The amount if insulation you need depends on the climate the building is in. For example in a “moderate” climate the R value of 3 to 4 is recommended.
For FC it means that the better you want your house walls, roof, and floor insulated, the thicker the layer of FC needs to be.
The link below is a simple explanation of insulation properties. Written in 1983, but still relevant as physical property facts do not change over time.
Compared to “normal” concrete, FC absorbs more sound energy, this means there is less sound reflecting off the surface, and less sound transmitted trough the material. This is one of the great properties why it is such a good building material. The rate / value of these qualities depends mainly on the density of course.
I am looking for some data that can support and quantify this sound absorption quality.
This is the amount of energy in the form of heat a material can absorb. It is also only a part of the story as the speed of absorption is also important. These two factors influence the “living comfort” of a house.
The thermal mass of normal concrete is high, and that of FC is low depending on its density.
The speed of absorption is important because it determine the comfort of a house when the outside temperature changes. What the best rate is for a house depends on the climate. The most comfortable rate for us humans is usually that it stays stable over a 24 hour period.
This is an indicator how much it can “move” / deform before it breaks. It is also a measure of elasticity. In our DIY world this is a factor that is difficult to measure, because it needs electron microscopy to detect when the damage starts.
Comparing FC to “normal” concrete
A study on an FC beam reinforced with steel and a density of around 1750kg m3 found that the sustained ultimate load was lower, deflects more, and showed less displacement. However the test beam exceeded the design capacity. The total conclusion was that it can withstand large displacements in an earthquake.
This is a very important characteristic as it determines how we can stay dry and comfortable in the house. We will include the water absorption in this chapter as well, but there is a difference. The definition of permeability is a measure of the ability of a material to transmit water (fluids).
Water absorption is the ability of FC to absorb water, often measure how long it stays afloat. This mainly depends on the pore structure connected to the outside, and the amount of micro cracks.
The water permeability of the FC based on the of flow of fluid through a porous material, and measured by the amount of water flows through the material per m2 over time and under a certain pressure.
A study found that the lower the density of the FC the higher the permeability. This is because the air bubbles do not form a barrier for the water to flow through.
The water cement ration has also an influence on the permeability; lower cement ratio has a lower permeability, but also a lower Mpa in some tests.
For us FC users it is good enough to know that FC has good resistance to water flow.
As most surfaces of FC probable will be painted this is not an very important issue in most climates. The durability of FC is also affected by the permeability, in particular in the freeze-thaw climate, and the possible ingress of chemicals that can attack the steel re-enforcing.
There are chemicals that you can apply to the surface that make concrete less permeable. I am intending to test this on FC. If you know about this let me know please.
Energy absorbing qualities
Due to the dense cell structure of FC, the material is compressed during an impact, the resistance of the foam concrete increases absorbing the kinetic energy. FC forms a solid matrix; the material is not so vulnerable to seismic shock waves, thus ideal for building structures in areas with seismic activity.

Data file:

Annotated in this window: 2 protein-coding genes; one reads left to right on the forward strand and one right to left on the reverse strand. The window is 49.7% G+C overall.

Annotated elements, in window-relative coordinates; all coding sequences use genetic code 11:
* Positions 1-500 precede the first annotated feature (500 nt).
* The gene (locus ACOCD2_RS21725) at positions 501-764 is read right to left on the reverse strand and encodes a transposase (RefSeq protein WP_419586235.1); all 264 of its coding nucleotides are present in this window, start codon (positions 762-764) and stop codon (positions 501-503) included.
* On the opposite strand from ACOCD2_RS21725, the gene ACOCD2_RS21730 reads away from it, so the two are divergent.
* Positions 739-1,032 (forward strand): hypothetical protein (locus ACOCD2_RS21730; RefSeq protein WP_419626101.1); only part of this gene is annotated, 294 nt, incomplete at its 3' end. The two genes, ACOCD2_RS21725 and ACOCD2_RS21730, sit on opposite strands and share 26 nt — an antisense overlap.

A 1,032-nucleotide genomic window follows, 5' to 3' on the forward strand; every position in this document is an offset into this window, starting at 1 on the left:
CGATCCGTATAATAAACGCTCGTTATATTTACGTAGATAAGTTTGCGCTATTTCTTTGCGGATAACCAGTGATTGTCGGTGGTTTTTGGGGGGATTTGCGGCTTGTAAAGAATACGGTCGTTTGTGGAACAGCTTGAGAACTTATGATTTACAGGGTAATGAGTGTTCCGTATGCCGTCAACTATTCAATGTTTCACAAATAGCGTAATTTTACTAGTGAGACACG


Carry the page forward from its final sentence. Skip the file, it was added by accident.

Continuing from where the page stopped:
This also gives reason for another use, as it is highly energy absorbent it also stops flying objects in the material very well. This can be a reason to build with FC in a combat zone to stop bullets etc. It is also used in military training facilities to capture bullets. These mixes usually have also a high content of polymer fibers.
Below is a excerpt from a letter send to my by A. Mandemaker. He has been involved in many Foam Concrete projects.
In 1996 I started a housing project in Cavite, the Philippines. Due to a dispute about the land titles, the project was stopped. From about 100 houses all walls (foam concrete 1,400 density) were up, roofs were installed and some walls were painted. My friend in Manila visited the project last year (2017) and inspected the houses. All walls, also the unpainted walls, were in excellent condition without any visual defects: no cracks, no damage at all. Please note that these houses are about 5 km from the sea and were subjected to earthquakes, torrential rains and typhoons. The walls have been reinforced with light mild steel and polypropylene fibres (0.9kg/m3).
Durability is no issue with properly made foam concrete walls. Check out the website below
More on durability to follow when it comes on hand
High resistance to breakdown in a fire is a desirable feature of any building material. FC is not combustible!
FC is highly fire resistant, a load bearing wall, 15cm thick, had a fire resistance exceeding 7 hours in a test. Unfortunately it did not state the density, but it was a load bearing wall thus we can assume probably somewhere around the 1200 to 1500 Kg m3.
Because FC has also a high thermal insulation rate, depending on the density, the temperature on the other side of the wall will stay below the flash point for longer.
FC does NOT burn, check this out
https://www.airium.com Go to the video clip at the bottom of the pace in the center.
While you on this site look at the claims they make about FC as insulation material.
The link below is a short and funny presentation on the properties of FC.
Testing the properties
If you want to know how concrete is tested the following link is to an article that discribes these. I is also an interesting method to create lightweight concrete. Go to 3rd article dow on the page.